Tasteless and Artosis Casting
Tasteless and Artosis Casting

There is nothing inherently wrong with this lack of knowledge, I just find it very curious. My friends who take StarCraft II even semi-seriously also tend to be the type to play very few games compared to the rest of the community. It is interesting that a culture that has sprouted a massive industry around a video game seems so far removed from the general gamer culture.

This could be on account of how time consuming the world of StarCraft II is. A progamer or aspiring progamer’s free time is filled with practice, training, and discussion of strategy. Fans have literally more content coming in on a daily basis than they could watch if they spent every waking hour on it.

However, maybe this rift does not exist at all as I describe it and it is just a result of my personal sample size and experience.

Perhaps you can help me out, new and old readers. How much of this article was educational for you? If you consider yourself a gamer, do you find it strange to discover the thriving community of StarCraft II as an eSport? Or perhaps all this information is old hat and I have been making observations that are not reflective of the entire picture. Leave your thoughts below.


  1. I want to like eSports, but I don’t!

    I only like Cricket and Baseball. Alas.

  2. The statement: “Fans have literally more content coming in on a daily basis than they could watch if they spent every waking hour on it.” really hits the nail on the head. Just go to Team Liquid and on the right you can see players streaming, on going events as well as events coming up within the next few hours. Also, the Twitter trends for events like the gsl, nasl and mlg go pretty crazy during those events as well.

  3. I love Starcraft 2, but I wish they would make it so I (EU) could play with people from NA. eSports will always be a niche market, but it’s one I happen to subscribe to.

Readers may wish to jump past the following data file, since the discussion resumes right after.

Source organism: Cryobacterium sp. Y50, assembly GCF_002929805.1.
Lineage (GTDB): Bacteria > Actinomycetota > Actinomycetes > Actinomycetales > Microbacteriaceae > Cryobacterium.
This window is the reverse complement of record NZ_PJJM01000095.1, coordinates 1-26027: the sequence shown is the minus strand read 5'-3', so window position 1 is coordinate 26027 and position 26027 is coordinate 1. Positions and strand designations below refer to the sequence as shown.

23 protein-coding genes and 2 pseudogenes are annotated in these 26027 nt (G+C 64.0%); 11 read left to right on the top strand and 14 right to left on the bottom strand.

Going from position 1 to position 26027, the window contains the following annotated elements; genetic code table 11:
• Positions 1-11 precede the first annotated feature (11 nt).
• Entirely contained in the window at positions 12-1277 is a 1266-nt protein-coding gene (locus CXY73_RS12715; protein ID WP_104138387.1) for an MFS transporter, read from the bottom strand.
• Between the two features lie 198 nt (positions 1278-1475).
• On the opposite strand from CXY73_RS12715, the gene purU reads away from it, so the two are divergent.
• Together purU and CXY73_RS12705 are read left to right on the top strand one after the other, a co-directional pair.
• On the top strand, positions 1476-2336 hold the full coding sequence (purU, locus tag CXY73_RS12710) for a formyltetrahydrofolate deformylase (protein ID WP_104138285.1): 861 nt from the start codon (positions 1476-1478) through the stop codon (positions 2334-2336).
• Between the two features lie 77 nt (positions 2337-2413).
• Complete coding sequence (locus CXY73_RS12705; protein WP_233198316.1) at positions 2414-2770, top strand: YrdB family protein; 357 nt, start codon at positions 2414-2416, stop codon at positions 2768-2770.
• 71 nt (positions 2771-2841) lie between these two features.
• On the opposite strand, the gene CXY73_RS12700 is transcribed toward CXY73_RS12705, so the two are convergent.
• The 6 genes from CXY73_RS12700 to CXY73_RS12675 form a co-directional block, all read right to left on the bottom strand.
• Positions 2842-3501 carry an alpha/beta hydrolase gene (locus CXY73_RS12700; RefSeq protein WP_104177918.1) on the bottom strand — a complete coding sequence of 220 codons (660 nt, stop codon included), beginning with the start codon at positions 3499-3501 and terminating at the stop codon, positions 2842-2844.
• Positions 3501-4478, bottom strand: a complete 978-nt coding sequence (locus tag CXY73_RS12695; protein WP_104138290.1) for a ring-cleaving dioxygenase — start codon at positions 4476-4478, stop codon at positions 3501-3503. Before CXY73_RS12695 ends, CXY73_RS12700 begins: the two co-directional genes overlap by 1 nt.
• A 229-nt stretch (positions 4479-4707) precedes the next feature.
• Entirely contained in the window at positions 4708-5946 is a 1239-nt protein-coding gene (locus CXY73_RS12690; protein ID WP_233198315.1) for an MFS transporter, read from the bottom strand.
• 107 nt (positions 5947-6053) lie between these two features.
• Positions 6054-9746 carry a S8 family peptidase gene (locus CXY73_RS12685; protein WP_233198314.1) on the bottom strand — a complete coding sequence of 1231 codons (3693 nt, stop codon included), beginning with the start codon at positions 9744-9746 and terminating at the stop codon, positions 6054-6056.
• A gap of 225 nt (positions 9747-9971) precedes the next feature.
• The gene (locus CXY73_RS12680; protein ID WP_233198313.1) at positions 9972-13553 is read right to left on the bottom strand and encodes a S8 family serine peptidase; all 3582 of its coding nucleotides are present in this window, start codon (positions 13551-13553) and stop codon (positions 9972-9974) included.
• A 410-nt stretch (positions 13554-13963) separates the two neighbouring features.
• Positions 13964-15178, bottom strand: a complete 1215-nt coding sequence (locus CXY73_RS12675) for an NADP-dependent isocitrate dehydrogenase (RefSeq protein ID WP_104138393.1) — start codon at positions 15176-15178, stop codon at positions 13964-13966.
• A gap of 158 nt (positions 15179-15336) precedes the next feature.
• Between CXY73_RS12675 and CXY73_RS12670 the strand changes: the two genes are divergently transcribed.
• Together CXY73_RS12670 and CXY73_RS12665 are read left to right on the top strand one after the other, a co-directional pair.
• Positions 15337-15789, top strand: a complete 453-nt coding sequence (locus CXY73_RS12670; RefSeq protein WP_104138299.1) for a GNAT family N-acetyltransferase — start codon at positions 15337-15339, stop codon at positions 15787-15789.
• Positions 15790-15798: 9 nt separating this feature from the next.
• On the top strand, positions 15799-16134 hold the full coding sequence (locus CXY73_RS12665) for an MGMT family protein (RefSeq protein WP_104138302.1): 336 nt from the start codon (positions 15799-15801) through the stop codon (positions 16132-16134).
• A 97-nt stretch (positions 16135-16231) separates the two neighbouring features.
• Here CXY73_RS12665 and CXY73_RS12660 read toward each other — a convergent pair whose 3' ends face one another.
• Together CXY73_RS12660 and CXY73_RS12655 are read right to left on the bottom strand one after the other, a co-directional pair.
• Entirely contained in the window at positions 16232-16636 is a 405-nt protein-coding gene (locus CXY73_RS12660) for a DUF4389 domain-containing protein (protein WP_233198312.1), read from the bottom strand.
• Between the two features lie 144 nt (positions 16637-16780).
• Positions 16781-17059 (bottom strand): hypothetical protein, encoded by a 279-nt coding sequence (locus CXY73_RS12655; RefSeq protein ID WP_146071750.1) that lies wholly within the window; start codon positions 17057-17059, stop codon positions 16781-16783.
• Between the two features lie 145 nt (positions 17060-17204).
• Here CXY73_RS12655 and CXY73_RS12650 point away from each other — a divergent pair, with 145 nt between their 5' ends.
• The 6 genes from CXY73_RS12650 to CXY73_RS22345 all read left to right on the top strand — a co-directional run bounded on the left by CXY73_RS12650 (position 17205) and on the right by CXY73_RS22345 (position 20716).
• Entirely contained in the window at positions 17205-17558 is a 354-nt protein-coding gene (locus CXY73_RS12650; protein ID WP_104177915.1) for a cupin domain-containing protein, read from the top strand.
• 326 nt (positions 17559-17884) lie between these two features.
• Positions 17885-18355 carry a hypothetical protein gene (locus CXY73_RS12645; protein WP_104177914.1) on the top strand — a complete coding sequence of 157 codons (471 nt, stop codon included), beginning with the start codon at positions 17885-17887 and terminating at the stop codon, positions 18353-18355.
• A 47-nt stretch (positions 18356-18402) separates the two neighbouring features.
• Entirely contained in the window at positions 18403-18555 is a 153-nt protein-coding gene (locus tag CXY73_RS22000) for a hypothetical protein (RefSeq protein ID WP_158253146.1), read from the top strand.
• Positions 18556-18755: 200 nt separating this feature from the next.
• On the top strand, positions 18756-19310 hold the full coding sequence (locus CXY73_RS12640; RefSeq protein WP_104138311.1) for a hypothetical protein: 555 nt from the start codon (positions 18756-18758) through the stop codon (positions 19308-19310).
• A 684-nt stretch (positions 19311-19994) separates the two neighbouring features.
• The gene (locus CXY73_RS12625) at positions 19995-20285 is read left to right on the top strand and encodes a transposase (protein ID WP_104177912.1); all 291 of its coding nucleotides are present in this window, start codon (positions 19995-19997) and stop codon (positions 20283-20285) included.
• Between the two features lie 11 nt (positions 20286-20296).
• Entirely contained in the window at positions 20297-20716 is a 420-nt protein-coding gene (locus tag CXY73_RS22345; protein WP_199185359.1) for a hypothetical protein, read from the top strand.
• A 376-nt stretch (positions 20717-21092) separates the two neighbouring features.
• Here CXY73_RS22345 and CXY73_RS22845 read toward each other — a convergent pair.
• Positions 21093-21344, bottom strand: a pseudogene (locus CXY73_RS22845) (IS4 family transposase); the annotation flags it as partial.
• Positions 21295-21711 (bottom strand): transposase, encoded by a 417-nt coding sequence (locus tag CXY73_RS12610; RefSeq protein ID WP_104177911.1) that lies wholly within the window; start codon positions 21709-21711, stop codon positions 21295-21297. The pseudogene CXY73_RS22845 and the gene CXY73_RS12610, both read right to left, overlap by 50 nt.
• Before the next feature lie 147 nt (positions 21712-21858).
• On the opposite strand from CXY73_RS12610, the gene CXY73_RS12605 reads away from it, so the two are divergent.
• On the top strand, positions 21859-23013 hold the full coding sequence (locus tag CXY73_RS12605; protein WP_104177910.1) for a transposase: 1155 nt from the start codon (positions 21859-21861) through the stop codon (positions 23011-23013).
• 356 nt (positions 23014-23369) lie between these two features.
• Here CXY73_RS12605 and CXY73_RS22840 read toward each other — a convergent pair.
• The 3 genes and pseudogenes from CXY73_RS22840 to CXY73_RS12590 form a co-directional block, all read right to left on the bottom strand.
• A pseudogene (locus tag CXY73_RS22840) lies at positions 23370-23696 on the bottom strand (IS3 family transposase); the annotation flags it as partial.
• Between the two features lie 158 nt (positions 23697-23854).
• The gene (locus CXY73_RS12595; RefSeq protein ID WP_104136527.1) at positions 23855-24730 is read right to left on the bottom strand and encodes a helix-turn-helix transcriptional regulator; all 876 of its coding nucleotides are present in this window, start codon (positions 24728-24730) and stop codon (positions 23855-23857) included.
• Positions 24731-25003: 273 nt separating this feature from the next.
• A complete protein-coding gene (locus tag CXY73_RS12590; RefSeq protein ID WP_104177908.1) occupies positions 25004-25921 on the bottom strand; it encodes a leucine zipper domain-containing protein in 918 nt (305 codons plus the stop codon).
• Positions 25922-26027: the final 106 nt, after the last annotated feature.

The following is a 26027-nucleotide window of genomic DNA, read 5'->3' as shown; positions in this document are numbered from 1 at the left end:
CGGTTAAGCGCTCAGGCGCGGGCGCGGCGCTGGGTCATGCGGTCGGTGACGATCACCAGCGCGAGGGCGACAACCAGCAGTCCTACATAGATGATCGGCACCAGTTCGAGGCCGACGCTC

4. I don’t know if it will *always* be niche. Especially seeing the exponential growth take place in the last year. It’s hard to imagine that progamers will obtain the same celebrity status in NA that they enjoy in Korea – if only because of the population difference and deep-rooted hollywood obsession – but if it even continues to grow steadily at a fraction of the rate, eSports could become low-grade mainstream.

  5. The proliferation of Let’s Plays seems to make it seem like there’s definitely an audience for at least watching people play games. If the league can be run cheaply I could see one taking off here. There’s plenty of niche things popular on the Internet with a few million fans.

    Starcraft II though…don’t care. I played the Campaign on normal difficulty up to the last mission which I lost over and over nearly at the end. Uninstalled it and haven’t played since. Haven’t even looked up the ending on Youtube. The story wasn’t interesting, the characters looked ridiculous (everyone was a Gears of War spacemarine), and the gameplay was repetitive and unrewarding.

  6. Oh sure, but who gives a crap about the campaign? The structure and units are so vastly different than the competitive multiplayer featured in tournaments.

Comments are closed.